Most of us began our employment history in the home: our parents gave us chores and, in return, we received a small allowance. Vacuuming, washing dishes, folding laundry, and taking out the dog reaped the seemingly staggering reward of a few dollars stashed away in the old piggy bank for a rainy day.

Simple “jobs” for relatives, friends, and neighbors are the first taste of responsibility and accomplishment many of us get outside of our home. The sense of accomplishment and independence these first forays into the larger world of adult employment bring shouldn’t be underestimated.  

Not only do these first “jobs” teach children the importance of showing up to honor a commitment, how to satisfy an employer, and how to problem-solve on their feet- they also teach them important lessons about money.

Take the opportunity to introduce financial literacy through the time-honored tradition of the lemonade stand – tricked out and upgraded for the entrepreneur of the next generation.  A mobile lemonade stand can be an alternative way to bring in the Benjamins: set out on the sidewalk in the late afternoon sun, neighbors and children flocking to throw down cash for the quintessential summer thirst quencher. If the fish aren’t biting at this corner, easily pack up shop and wheel yourself to more profitable pastures. 

More than just a way to while away a long, summer afternoon, a lemonade stand can be their very own small business, teaching them the importance of capital investment, interest, savings, and budgeting with the four exercises below.  

a better lemonade stand for your kid by keenz
The Keenz stroller wagon comes with a removable cooler bag, organized storage with shoe compartment, and weatherproof covers.
teaching finance to kids, investmentLesson One

Takes Money To Make Money

Concept: Teach your kid about the capital investment it takes to get a business going.

Setup: In the infancy of your lemonade stand planning – before setting out for the store with your budding entrepreneur – ask your kid for ideas about their lemonade stand and brainstorm ways to make it more profitable.

For example, making the stand mobile is one way to increase traffic and visibility. Providing unique lemonade varieties might entice reluctant customers.

Exercise: Once youve purchased supplies, go over costs with your child. Refer back to this expenditure after theyre finished selling lemonade, and compare the cost to their gross earning. Now refer below to step two….


Keenz logoKeenz Stroller Wagons have sponsored this post because they know your first set of wheels can set you on a road to sweet success.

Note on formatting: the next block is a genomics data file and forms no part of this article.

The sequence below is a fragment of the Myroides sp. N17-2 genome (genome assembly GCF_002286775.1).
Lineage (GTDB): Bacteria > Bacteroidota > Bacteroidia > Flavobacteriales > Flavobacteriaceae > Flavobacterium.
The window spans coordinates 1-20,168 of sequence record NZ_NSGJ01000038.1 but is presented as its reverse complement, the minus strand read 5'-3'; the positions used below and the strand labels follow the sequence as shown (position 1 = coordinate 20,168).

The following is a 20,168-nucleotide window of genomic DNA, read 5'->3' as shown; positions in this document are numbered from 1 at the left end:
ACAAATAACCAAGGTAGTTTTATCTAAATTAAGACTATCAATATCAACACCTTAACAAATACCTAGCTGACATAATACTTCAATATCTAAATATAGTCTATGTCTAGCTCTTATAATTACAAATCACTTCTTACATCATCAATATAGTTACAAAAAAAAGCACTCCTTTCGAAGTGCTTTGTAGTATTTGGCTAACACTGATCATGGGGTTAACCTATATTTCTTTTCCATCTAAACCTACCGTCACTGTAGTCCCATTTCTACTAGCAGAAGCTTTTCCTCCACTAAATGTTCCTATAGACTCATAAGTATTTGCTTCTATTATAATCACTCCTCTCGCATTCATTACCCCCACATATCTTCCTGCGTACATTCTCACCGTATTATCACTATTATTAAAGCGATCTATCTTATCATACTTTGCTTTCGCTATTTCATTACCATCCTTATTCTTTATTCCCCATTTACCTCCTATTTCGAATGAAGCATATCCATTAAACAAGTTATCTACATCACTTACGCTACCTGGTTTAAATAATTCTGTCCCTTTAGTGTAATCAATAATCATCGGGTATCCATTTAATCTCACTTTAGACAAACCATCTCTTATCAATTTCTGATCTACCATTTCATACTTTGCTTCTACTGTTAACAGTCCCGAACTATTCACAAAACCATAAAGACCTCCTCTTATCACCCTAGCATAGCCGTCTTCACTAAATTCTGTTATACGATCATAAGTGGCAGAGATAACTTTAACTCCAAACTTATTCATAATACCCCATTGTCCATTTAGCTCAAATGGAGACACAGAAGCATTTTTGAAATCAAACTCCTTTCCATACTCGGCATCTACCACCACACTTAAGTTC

LESSON Two

Nothing’s Free, Kidteaching kids finance, loan and interest

Concept: There is a cost to borrowing money, and it comes in the form of interest. 

Setup: Explain to your child that you have forked up the dough needed to create this glorious lemonade stand on wheels. Your kid can repay your generous investment in two ways:

1) Give you a percentage of their proceeds.
2) Pay you back over time in small increments with interest as a payment plan.

Exercise: If they choose to set up a payment plan, explain that they will end up paying more over time with this staggered approach. For example, if you (generously) decide to (only) charge them $2 to help cover the cost of supplies, they will pay you 50 cents once a week for six weeks, bringing their loan repayment up to $3.

best lemonade stand to help kids make and learn about money

teaching kids finance, savingsLESSON Three

It Pays To Save

Concept: This lesson teaches kids about the payoff of accruing interest on their savings.

Set it up: Explain interest to your child. Then talk about the benefits of setting aside a portion of their proceeds as savings. Your kid might enjoy identifying a special toy or treat as a purchase goal.

Simple example to assist your explanation

 

Start Account Deposit Deposit + Interest End Account
$0 $10 $10.00 + $1.00 = $11.00 $11.00
$11.00 $10 $10.00 + $2.10 = $12.10 $23.10
$23.10 $10 $10.00 + $3.31 = $13.31 $36.41
$36.41 $10 $10.00 + $4.64 = $14.64 $51.05

Exercise: Each week, add 10, 25, or 50 cents for every dollar of their savings. Take time each week to count their savings together and document the growth so theyll better understand the compounding benefits.

If your child is old enough, show them a compounding calculator and get them excited about potential profits for the months and years ahead.

teaching kids finance, budgeting
LESSON Four

Create A Budget And Stick To The Program 

Concept: Money management is a crucial aspect of happiness and success in adulthood (*source needed). This skill, however, is still not a mainstream component of the curriculum in the United States.

Setup: Supplement your childs education by helping them create good budgeting habits.

Exercise: Allocate their funds into buckets reserved for specific purposes. For example: pocket money for after school treats, That toy I want for those larger special items, and Savings”, reserved for very special occasions.

Inevitably, there will be a day when your kid asks you to buy  X, Y, or Z. This is where its important to stick to the program. Use the buckets of their budget to help them find the funds themselves, come up with loan terms so they can borrow from you, or tell them to grab the sponge cause its time to earn some sweat equity.

 

More ways to “hotrod” your stroller wagon

 

Keenz stroller wagon halloween costume or parade float for kids
Turn your wagon into your next parade float or Halloween costume.
Keenz stroller wagon as mobile magic show
Take the show on the road!

Keenz logoKeenz Stroller Wagons have sponsored this post because they know your first set of wheels can set you on a road to sweet success.